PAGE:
There's a lot of excellent footage of the then-married couple playing together on variety shows - see one of my favorites below, where Mary really shines:

An amazing, amazing guy - I could listen to that intersection of jazz, rockabilly and country all day, and the modern era of recording might very well not exist without his innovations.


Wild Things and a Tribute to Nilsson's "The Point!"

Beloved children's books! Beloved children's cartoons! Oh boy! October is going to be a quite a month. First, Where the Wild Things Are finally comes out on October 16th:

There's even an excerpt of Dave Eggers' Where the Wild Things Are screenplay / novelization available courtesy of The New Yorker.

On Oct. 27th, we get a tribute to Harry Nilsson's The Point!, one of my all-time favorite records and movies. Featuring covers from Devotchka, Martha Wainwright, Andrew Bird and more, you can stream the songs here:

The record benefits Eggers' 826NYC, a non-profit organization dedicated to promoting literacy and writing skills to kids in NYC and beyond.

Speaking of totalitarian cultural regimes (and yes, that's essentially what The Point! is about), I'm flying through Ella Minnow Pea by Mark Dunn - a novel about the gradual outlawing of the alphabet on the fictional island of Nollop - and it scares the hell out of me for some reason. I highly recommend it for the subversive and literate (or even literally subversive), especially at a whopping $5 from The Strand.


"Where the Wild Things Are" movie pics

>> Monday, March 23, 2009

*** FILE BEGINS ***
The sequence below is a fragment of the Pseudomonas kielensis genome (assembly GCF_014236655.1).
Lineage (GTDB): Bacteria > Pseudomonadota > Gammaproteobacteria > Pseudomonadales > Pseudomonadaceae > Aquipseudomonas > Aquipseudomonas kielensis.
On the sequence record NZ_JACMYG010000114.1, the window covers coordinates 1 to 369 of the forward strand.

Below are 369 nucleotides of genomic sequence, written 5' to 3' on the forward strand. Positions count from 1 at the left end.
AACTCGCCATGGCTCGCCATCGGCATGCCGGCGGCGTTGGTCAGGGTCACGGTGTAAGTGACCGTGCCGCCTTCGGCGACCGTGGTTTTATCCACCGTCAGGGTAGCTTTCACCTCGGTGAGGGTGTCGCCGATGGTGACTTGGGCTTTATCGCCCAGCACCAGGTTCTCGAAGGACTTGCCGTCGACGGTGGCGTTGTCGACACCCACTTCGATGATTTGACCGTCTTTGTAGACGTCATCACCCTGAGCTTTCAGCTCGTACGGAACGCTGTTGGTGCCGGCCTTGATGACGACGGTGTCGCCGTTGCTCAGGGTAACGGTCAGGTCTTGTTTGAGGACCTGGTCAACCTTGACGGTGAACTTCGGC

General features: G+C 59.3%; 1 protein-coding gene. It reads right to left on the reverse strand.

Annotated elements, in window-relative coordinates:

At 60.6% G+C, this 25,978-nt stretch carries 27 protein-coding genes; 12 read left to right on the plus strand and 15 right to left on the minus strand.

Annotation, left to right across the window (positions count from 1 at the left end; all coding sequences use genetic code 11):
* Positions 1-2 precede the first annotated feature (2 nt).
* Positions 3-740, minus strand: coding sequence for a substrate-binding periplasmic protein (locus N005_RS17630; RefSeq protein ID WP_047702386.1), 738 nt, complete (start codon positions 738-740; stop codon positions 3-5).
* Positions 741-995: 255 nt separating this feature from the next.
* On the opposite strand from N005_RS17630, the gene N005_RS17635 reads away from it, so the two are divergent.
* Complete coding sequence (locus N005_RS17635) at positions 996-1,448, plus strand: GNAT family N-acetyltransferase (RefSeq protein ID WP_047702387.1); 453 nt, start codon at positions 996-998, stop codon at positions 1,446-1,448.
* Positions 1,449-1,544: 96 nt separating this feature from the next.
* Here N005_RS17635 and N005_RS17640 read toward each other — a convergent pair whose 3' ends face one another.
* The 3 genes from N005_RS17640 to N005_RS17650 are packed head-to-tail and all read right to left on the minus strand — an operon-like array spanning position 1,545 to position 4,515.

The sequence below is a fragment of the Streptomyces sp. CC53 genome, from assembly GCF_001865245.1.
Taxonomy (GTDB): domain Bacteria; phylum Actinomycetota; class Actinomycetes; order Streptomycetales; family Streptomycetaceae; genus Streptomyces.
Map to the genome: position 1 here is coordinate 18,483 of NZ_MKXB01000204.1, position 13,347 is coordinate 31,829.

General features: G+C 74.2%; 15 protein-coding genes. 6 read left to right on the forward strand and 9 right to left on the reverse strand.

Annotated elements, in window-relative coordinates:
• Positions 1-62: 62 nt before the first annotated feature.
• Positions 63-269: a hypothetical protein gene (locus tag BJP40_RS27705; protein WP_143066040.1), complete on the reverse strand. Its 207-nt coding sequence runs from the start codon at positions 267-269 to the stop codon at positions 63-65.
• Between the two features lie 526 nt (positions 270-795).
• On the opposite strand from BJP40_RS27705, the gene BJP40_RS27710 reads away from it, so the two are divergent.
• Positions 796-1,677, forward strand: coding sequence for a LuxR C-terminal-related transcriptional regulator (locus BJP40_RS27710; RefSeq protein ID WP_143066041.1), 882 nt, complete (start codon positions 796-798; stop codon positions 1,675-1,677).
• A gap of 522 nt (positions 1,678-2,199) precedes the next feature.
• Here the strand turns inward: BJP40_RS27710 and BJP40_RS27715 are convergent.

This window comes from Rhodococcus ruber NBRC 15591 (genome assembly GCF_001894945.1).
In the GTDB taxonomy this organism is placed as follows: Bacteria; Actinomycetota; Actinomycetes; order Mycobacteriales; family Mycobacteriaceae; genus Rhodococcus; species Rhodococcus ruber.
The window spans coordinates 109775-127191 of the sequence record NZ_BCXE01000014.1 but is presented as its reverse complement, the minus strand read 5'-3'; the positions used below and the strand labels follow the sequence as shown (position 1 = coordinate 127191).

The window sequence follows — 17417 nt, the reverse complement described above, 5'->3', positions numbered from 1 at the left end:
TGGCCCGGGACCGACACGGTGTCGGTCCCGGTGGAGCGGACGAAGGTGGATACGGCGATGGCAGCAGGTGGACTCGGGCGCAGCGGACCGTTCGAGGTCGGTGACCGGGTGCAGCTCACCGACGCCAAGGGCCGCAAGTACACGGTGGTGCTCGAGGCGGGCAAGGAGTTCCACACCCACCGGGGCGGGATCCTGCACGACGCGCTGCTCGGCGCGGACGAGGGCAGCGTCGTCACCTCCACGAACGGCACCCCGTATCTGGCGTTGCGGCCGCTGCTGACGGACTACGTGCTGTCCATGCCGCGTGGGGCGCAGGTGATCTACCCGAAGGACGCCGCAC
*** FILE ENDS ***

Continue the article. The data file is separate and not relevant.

Coolest thing I've ever seen? Probably. The Dave Eggers-penned film finally comes out in October, and the trailer debuts this Friday in front of Monsters vs. Aliens.

See more at FilmDrunk


Twitter for Musicians Pt 1: The Basics

>> Sunday, March 8, 2009

On the eve of so many excellent Philly bands releasing new albums this summer, I've noticed that none of them has a Twitter account. That's a real shame, so here's a how-to (and, more importantly, why-to) guide to using Twitter as a tool for promoting your music.

Twitter is a microblogging service that mimics Facebook's "Status Update" feature: users create 140-character "tweets" and add Followers who are automatically fed these messages via Twitter.com or text messages.

You can also reply to other users (@UserName), send a private Direct Message (D UserName) or start and follow topics (check out #ModernFairy and #LitDish -- both awesome).

At first glance it seems like just another place for personal updates that no one cares about, but if you use it to announce things other than "I am eating a baloney sandwich - ACK!", it's a really powerful (and mobile) real-time marketing device. It attracts tens of thousands of new users each month, and it has grown more than 600% in the last 12 months.